BY CINDY CHEN
Starting in October 2008, I began to experience tremendous back pain unbeknownst to me. The acute onset of the pain, complicated by its seemingly de-localized manifestations in different parts of my body, frightened me a great deal, enough for me to seek medical attention. Neither western medicine nor eastern acupuncture was able to diagnose the root of my condition. Strangely, after each attempt to combat the disorder, painful spasms would move around my back in real-time: at work, at home, and during my sleep.
I had no patience for this game of hide-and-seek. Two months after the first onset of pain, I was introduced to a book titled Healing Back Pain, written by a professor and attending physician at the NYU Medical Center. Dubious at first, I quickly became fascinated by the read. It proposed the real cause of my back pain to be Tension Myositis Syndrome (TMS), a condition in which recurring back pains are not caused by physical abnormalities but rather psychological stress. The root of the problem is repressed emotions. The typical patient profile matches that of a highly responsible perfectionist.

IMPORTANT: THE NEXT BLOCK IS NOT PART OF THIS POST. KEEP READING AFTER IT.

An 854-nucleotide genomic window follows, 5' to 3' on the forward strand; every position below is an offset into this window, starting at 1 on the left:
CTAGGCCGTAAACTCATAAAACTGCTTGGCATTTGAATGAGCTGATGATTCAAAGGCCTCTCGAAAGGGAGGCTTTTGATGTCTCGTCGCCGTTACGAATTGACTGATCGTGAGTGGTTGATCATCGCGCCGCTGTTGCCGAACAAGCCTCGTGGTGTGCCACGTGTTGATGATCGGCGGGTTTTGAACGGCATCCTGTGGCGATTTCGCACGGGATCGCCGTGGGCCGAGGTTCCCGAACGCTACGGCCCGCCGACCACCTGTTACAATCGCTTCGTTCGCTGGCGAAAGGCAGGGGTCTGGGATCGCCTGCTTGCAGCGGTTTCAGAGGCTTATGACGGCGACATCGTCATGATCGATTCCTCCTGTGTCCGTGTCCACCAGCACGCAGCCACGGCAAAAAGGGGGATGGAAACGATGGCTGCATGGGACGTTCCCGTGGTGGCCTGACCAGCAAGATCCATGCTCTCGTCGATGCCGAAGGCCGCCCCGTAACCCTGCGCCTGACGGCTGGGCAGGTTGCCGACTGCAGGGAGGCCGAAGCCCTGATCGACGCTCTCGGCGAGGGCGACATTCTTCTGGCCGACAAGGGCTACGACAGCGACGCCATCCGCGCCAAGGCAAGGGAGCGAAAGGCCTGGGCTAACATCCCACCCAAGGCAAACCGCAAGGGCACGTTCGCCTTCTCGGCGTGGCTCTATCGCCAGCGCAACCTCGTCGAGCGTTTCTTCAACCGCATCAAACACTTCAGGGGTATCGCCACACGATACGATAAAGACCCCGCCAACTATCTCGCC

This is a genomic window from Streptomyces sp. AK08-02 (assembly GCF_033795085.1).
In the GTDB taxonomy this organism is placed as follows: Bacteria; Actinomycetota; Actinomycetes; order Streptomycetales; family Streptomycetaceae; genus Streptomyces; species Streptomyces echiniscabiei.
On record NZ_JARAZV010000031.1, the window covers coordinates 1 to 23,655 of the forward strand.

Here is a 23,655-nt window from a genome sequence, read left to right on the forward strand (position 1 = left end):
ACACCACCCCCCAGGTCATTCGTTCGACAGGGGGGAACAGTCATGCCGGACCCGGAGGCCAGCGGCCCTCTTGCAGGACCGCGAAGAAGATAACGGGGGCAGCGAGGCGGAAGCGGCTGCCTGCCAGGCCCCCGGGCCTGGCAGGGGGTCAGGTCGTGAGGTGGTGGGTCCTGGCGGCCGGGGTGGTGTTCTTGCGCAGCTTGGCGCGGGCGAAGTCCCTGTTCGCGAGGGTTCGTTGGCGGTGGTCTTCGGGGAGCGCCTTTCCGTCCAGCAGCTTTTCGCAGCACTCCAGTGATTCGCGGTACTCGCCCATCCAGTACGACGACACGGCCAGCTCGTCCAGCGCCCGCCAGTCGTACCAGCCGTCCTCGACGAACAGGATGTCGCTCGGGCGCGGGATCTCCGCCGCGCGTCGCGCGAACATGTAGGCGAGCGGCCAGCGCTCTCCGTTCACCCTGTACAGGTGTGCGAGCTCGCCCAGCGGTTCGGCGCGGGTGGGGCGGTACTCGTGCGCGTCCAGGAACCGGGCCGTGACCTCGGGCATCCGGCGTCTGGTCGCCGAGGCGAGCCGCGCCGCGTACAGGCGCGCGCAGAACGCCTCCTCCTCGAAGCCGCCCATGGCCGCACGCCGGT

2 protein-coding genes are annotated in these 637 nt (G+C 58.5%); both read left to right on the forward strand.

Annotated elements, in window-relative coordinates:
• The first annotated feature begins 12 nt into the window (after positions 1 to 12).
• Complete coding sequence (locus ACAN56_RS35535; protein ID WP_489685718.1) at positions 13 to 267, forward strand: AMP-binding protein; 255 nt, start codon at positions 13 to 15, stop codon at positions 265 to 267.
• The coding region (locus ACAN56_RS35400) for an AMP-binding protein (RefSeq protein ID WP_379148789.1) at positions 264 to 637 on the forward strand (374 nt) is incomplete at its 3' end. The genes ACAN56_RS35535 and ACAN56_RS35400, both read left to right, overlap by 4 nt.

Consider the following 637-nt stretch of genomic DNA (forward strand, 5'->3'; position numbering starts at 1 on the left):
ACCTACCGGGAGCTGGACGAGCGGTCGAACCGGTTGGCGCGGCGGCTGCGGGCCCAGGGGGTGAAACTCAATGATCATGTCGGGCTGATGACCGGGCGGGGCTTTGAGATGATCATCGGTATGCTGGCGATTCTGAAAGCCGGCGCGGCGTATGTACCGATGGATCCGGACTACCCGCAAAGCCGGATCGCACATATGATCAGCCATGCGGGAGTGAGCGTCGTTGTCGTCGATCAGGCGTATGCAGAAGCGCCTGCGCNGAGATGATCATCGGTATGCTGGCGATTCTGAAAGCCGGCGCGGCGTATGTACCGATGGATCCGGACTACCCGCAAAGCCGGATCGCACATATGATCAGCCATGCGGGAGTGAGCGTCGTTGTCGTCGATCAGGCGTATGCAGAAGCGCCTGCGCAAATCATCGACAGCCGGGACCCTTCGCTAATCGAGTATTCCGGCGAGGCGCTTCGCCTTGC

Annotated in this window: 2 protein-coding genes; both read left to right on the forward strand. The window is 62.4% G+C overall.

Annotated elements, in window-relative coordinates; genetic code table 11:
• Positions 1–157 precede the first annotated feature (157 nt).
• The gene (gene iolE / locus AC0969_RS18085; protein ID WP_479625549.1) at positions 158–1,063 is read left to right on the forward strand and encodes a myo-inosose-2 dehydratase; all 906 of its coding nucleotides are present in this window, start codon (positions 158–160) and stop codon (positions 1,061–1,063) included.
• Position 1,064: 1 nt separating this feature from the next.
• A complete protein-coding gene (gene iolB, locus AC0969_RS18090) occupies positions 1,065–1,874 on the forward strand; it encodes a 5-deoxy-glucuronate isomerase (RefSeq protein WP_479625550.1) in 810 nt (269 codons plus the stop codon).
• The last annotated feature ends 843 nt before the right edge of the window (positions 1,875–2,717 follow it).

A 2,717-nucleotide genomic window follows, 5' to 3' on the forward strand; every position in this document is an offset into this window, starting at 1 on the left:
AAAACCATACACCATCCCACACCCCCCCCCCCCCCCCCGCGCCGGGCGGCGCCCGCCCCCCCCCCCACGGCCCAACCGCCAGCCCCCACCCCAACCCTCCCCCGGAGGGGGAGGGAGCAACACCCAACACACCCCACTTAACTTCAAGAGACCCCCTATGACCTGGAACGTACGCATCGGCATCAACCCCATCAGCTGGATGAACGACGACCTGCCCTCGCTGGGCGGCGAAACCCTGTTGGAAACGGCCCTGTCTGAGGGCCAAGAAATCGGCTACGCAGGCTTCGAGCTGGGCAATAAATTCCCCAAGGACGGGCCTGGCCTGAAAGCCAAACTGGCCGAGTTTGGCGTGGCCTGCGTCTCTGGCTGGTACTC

Chuckling at the description, I flipped to the treatment section. It recommends patients to review a list of twelve key thoughts, called daily reminders, during a quiet, relaxed period of fifteen minutes per day. For about two weeks, I literally spoke daily reminders such as: “the direct reason for the pain is oxygen deprivation,” and “I will shift my attention from the pain to emotional issues,”John Sarno, Healing Back Pain: The Mind-Body Connection. New York: Warner Books, 1991, 82. to train my mind. I would then proceed to reconstruct painful emotions in the past, experience them in full, and cry to release the pain from my body. If the memories were too painful, I would need to pray to calm myself down from crying. Within two weeks, I was freed from the grip of back pain almost completely.
This miraculous incident set me on a path of rediscovery. In the past, I had often considered prayers to merely induce placebo effects in, if not utter hypnosis of, the mind. I would sometimes dose off during communal prayers, as the act of lowering one’s head, closing one’s eyes, while trying to focus on the lengthy and often incoherent prayers of another, is not the most exciting exercise for me. When prayers were answered, I could not know with compelling certainty if they were the results of my prayers.
I can feel strongly, however, that prayers worked some magic this time around. During those two weeks of recovery, I would sometimes forget the daily reminders (as I felt quite stupid repeating them after awhile), but I would always remember to pray. Even though my prayers were sometimes short, they were nevertheless powerful. I am more convinced today than before that prayers might actually be the conduit between the natural and the supernatural.